Eating disorders aren’t really about food. That sounds counterintuitive, but most treatment professionals agree on this point. Instead, they are more about an individual’s relationship with their body, their self-esteem compulsive tendencies, and a drive for perfectionism. That being said, nutrition plays a key role in eating disorder treatment. Many people don’t realize that nutrition affects mental health and brain function as much as it affects the physical condition. It’s well-known that a lack or abundance of certain nutrients can affect things like bone density or insulin production, respectively. But did you know that lack of nutrients can negatively affect synaptic function and decision-making? In essence, eating disorders can actually perpetuate themselves through the nutritional imbalances they create. That’s why a good treatment program places high emphasis on nutrition and nutritional education.

2. Treatment for co-Occurring Disorders

As we mentioned earlier, there is no medication for eating disorders, but some medications can be used for other psychiatric disorders. It so happens that these disorders are commonplace in people with eating disorders. Major depression has been shown to affect people with an eating disorder even more commonly than it does the general population as this 2021 study and countless others have shown. You might think that an eating disorder treatment center should focus entirely on the eating disorder. Although that disorder should be at the forefront, it is essential to treat co-occurring presentations as well. These disorders, such as depression, anxiety disorders, OCD, and others can be both the cause of and a resulting symptom of disordered eating behaviors. A complete continuum of care must necessarily include dual diagnosis treatments – thankfully, a good eating disorder treatment center will have a talented psychiatric staff on hand.

3. Treatment for the Soul as well as for the Mind and Body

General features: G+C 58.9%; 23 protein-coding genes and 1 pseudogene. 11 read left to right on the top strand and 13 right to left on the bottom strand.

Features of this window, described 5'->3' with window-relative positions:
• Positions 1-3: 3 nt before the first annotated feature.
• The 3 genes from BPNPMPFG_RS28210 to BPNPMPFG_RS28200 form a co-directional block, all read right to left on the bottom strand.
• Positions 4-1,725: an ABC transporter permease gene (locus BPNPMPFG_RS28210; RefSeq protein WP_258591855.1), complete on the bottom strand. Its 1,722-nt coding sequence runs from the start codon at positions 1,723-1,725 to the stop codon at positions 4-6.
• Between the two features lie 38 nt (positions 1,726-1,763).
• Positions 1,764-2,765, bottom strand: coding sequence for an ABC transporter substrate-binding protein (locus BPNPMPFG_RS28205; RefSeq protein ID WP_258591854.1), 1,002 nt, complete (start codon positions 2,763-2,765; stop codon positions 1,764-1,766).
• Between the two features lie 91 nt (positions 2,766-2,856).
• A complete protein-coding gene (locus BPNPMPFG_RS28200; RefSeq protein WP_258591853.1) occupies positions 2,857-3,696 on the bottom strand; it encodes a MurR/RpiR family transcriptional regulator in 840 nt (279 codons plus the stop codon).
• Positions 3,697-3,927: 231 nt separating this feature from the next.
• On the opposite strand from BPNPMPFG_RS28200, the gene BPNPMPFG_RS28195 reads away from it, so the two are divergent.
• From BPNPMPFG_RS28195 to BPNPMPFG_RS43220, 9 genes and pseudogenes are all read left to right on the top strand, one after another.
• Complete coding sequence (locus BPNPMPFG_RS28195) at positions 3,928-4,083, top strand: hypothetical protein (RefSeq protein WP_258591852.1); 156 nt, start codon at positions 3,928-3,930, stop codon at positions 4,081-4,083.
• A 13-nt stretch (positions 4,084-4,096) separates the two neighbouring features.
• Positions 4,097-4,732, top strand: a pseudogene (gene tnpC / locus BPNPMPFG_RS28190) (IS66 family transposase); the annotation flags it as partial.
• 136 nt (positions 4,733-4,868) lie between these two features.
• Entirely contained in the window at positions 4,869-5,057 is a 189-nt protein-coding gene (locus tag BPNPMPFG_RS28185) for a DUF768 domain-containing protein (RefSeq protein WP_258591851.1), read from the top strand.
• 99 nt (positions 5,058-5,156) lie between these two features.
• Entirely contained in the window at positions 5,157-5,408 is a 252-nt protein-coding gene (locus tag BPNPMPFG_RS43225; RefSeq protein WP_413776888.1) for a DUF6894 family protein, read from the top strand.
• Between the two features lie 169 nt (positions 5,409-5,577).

First things first – treating the soul doesn’t mean finding religion or embracing any particular cultural construct (although if those things help you, they are welcomed). The soul is more of a nebulous concept in eating disorder treatment, but an essential one nonetheless. A good eating disorder treatment center will not only emphasize proper nutrition, but the joy that comes from eating – luxuriating in the sense of being sated, delighting in the flavors and textures, and sharing the company of others at a meal. These quality-of-life aspects of eating disorder recovery can be difficult at first – as can recapturing a positive relationship with one’s body.

To treat the soul, a good eating disorder treatment program often puts its focus n mindfulness or the concept of simply experiencing the moments of life. Gaining freedom from self-judgment is a huge part of recovery. Being mindful of what you’re doing allows you to simply experience, say eating a hamburger without worrying about calories or thinking you’ll “get fat.” Often, mediation classes are held (in both group and one-on-one settings). These can be carried on well after residential treatment as well; many people in recovery find daily mediation an essential part of maintaining their recovered lifestyle and staying centered.

Getting Treatment Is the Most Important Thing

People with eating disorders and their loved ones might struggle with the overwhelming task of finding a treatment center that works for them.  There are many centers around the country, each with its own philosophy and options. Braving the insurance and payment options can be a challenge in and of itself. However, the simple truth is whether it’s outpatient treatment near you or a residential program across the country, getting help is the key to living a happier, healthier life.

Eating disorders can ruin lives, to be blunt. If they’re not treated, they can severely impact a person’s life. Even though the search for the right program for you might be daunting, in the long run, you’ll be happy you went through with it. Speak to your family, and then your doctor or therapist to find a center that can meet these criteria – sooner rather than later. A recovered life is waiting.

Melissa Orshan Spann, PhD, LMHC, RTY 200, is Chief Clinical Officer at Monte Nido, overseeing the clinical operations and programming for over 50 programs across the U.S. Dr. Spann is a Certified Eating Disorder Specialist and clinical supervisor as well as an accomplished presenter and passionate clinician who has spent her career working in the eating disorder field in higher levels of care. She is a member of the Academy for Eating Disorders and the International Association of Eating Disorder Professionals where she serves on the national certification committee, supervision faculty, and is on the board of her local chapter. She received her doctoral degree from Drexel University, master’s degree from the University of Miami, and bachelor’s degree from the University of Florida.